We were delighted to catch up with football podcast royalty James Richardson to discuss all things pod…
If you could go back to just before you recorded your first podcast and give yourself one piece of advice, what would it be?
Speak less. I value people who don’t get in the way of all the interesting things their guests are going to say. Sometimes I’m in a bit of a hurry to tick off all the boxes that are lying there to be ticked, I think speaking less gives everyone else a little bit more room.
What makes a great podcast guest?
James: Some direct knowledge or experience or emotional connection to the subject matter. I think podcasts exist in a pretty crowded field now. Everyone can read what’s happening in games, so I think what’s interesting is the detail, the context, the story behind the story and that’s something that often only a guest with a particular involvement or interest in that topic can really bring to life.
And a great podcast host, what makes one of them?
That depends on the subject of the podcast but I think in strictly football terms a sense of humour is always welcome and I think a strong editorial sense and short questions.
What makes a bad podcast host?
Banter. Forced banter. I think that there’s a mistaken assumption that chumminess is de rigour in football podcasts.
What’s been your worst podcast moment?
Well, in the various incarnations of podcasts that I’ve done we’ve had some guests who have been a bit of a struggle. Sometimes it might be because their attitude has proved, well, perhaps not one we would share, and it’s a bit disconcerting to then find them expressing those attitudes in your podcast. Sometimes, maybe it would be because on a personal level, we just didn’t quite see eye to eye.
What is it about podcasts that appeals to you?
Podcasting is a great format to work in because it’s so flexible, it’s so open, it’s so democratic, anyone can do it. Nowadays, thanks to technology, it doesn’t require huge outlay to get yourself into a decent recording set up. Literally anybody can have a voice and hopefully can find success with whatever subject they want to shed some light on. So it’s tremendous and in terms of listening to podcasts, they’re much better than radio. It’s that old issue with linear broadcasting; you don’t have to be tied down to when a broadcaster wants to show you something and you don’t have to sit in front of it for the duration of the show. You can now control that, you can consume it in the same way you consume every other decision you make about what you bring into your life. So it’s fabulous and of course, the wealth of podcasts and the ease with which you can make a podcast means that nowadays we have access to information. We choose what we become informed on because there’s access to information about almost everything. And that means we can effectively pursue lines of enquiry that were previously dictated to us by broadcasters, by one or two broadcasters, this is what’s going to be a story and this isn’t.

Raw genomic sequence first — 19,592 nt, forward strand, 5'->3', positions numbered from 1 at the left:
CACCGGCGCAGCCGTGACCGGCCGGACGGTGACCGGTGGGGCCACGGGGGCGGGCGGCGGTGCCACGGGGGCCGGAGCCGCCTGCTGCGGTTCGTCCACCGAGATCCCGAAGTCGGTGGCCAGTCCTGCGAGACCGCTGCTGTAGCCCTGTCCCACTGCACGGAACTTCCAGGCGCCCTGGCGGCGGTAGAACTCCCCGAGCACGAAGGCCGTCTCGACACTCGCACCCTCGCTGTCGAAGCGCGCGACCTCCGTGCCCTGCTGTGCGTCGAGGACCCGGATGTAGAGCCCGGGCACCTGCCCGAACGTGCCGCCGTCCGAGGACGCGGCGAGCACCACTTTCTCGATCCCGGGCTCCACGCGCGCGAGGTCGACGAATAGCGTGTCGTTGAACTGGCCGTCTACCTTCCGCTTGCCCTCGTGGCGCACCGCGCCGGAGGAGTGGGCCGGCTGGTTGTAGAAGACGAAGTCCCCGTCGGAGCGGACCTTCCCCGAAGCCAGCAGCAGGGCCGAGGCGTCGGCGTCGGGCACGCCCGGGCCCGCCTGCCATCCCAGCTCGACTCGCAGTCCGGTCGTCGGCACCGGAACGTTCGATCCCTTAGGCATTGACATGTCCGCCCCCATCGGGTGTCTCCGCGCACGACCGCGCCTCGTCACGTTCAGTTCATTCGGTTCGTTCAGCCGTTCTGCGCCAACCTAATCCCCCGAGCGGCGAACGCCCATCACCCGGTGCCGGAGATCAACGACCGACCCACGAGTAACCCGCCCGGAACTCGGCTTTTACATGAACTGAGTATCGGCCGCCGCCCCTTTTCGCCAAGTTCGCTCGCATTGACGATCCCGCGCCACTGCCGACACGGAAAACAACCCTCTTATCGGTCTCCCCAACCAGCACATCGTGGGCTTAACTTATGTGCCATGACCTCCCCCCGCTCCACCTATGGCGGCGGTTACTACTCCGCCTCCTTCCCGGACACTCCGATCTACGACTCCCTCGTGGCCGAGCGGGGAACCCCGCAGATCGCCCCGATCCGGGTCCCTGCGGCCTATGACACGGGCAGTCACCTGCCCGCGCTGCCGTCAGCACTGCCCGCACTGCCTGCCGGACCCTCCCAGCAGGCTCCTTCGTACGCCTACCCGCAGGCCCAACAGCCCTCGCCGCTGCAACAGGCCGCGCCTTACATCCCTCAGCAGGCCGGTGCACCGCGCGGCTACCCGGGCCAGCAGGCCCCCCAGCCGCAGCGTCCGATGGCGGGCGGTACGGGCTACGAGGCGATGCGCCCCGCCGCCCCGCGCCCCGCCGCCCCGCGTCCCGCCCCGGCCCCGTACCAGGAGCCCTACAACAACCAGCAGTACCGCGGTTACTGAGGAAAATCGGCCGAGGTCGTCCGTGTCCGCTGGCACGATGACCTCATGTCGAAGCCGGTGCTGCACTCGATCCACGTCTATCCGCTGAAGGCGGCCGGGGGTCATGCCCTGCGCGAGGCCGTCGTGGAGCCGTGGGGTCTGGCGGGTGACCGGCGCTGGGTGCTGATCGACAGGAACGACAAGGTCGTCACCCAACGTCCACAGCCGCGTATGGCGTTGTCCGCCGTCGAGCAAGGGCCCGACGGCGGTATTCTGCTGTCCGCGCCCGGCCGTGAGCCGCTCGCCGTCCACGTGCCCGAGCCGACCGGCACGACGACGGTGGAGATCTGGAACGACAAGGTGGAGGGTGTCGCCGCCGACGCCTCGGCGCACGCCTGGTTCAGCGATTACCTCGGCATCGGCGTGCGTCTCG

What frustrates you about some podcasts?
I don’t tend to get annoyed with podcasts because I think like most listeners, I have a very relaxed view of them. I have a lower expectation threshold with them. If I don’t like something, I haven’t lost any of my time or money to it, I’ll just switch it off. But I certainly don’t particularly warm to enforced jollity. As I said before, that kind of desperate search for chumminess.
Is there anything you’ve found annoying as a podcast listener but then understood when you were making your own?
Nose breathing. It’s really annoying but, listener, it’s really easy to do because you can’t hear it when the recording is being made. But your nose just might be too close to the mic.
Which one podcast episode of your own means the most to you?
I think maybe Roma Nel Mito, the Golazzo episode that we did after Roma’s extraordinary comeback victory over Barcelona in last year’s Champions League. James Horncastle and I are able to really bring in that idea of some emotional connection to the subject matter, and some experience as well, having both lived in Rome, being Roma fans, we can bring together a soundscape hopefully that gave some inkling of what that result meant to a long-suffering Giallorossi.
Which one podcast episode not of your own means the most to you or which other podcast do you like?
I love The A-Z of David Bowie by Marc Riley and Rob Hughes. It’s a fascinating insight into the kaleidoscopic and chameleonic career of one of the greatest artists of the last five decades. He did so much with so many people that there’s always something you didn’t know, forensically revealed and all delivered in such an affable tone.
You can hear James Richardson presenting The Totally Football Show every Monday and Thursday and Golazzo: The Totally Italian Football Show every Wednesday on Apple, Spotify, Audioboom and all the usual places. James will also be presenting The Totally Ice Hockey Show from the 2019 Ice Hockey World Championships in Slovakia from 10 May.